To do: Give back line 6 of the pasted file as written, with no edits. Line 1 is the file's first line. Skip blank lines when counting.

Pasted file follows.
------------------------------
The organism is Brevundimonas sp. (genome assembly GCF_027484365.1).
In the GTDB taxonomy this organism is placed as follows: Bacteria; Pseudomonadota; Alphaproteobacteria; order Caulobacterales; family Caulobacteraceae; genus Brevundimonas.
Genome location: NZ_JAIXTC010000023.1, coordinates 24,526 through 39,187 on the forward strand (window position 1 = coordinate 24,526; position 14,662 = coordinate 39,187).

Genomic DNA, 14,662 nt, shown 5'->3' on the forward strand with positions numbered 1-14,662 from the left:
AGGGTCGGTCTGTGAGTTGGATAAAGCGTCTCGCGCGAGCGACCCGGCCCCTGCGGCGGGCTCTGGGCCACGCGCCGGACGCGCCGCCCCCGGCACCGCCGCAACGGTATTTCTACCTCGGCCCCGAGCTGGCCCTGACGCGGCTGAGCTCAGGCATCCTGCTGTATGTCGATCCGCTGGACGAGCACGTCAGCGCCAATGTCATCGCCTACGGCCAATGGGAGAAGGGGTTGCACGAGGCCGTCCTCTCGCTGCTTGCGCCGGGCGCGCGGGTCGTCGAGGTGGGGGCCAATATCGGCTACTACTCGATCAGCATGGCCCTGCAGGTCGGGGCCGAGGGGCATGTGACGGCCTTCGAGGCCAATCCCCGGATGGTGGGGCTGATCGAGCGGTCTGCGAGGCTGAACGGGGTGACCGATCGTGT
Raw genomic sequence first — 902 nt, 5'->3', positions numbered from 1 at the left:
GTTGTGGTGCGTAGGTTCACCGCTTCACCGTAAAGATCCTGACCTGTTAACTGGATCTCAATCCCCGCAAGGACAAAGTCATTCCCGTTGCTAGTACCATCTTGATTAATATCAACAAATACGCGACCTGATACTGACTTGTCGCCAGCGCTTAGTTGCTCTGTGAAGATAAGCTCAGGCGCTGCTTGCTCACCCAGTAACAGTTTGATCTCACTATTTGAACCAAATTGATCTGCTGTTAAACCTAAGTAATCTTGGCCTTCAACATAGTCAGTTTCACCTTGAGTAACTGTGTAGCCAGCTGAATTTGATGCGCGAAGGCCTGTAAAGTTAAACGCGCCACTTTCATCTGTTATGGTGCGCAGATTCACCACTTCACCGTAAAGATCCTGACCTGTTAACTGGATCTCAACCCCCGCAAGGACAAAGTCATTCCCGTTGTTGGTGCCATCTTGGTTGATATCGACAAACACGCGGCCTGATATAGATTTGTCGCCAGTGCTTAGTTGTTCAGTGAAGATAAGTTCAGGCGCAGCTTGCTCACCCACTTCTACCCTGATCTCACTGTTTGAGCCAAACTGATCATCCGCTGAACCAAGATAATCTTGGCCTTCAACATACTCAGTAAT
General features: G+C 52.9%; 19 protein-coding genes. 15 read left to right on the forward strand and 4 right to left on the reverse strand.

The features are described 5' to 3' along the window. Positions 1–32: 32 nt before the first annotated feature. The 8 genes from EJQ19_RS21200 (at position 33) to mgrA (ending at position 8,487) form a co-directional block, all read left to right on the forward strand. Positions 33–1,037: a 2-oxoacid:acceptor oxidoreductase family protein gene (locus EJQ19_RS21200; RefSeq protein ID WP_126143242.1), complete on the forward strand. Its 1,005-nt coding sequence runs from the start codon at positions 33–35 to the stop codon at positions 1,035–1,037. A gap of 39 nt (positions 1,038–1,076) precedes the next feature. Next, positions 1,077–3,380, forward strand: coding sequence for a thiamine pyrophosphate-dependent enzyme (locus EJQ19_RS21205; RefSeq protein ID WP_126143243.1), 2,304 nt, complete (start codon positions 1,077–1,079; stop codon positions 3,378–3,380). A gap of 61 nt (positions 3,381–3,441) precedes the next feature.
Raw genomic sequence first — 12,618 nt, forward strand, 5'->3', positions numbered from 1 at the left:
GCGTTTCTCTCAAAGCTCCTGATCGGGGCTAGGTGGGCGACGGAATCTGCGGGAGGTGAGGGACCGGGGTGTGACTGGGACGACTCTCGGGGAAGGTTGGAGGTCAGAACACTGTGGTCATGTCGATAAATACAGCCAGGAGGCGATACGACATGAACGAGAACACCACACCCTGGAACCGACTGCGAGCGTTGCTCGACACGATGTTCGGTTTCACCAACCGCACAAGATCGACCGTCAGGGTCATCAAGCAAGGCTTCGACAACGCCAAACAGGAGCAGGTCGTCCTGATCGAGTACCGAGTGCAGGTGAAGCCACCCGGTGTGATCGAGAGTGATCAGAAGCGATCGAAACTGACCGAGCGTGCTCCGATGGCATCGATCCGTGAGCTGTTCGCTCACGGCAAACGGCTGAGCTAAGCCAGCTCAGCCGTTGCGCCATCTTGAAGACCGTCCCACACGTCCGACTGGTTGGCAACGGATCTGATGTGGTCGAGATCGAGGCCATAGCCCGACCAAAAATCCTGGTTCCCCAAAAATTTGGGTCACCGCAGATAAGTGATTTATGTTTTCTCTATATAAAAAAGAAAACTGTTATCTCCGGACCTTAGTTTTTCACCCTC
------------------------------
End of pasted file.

Raw genomic sequence first — 902 nt, 5'->3', positions numbered from 1 at the left: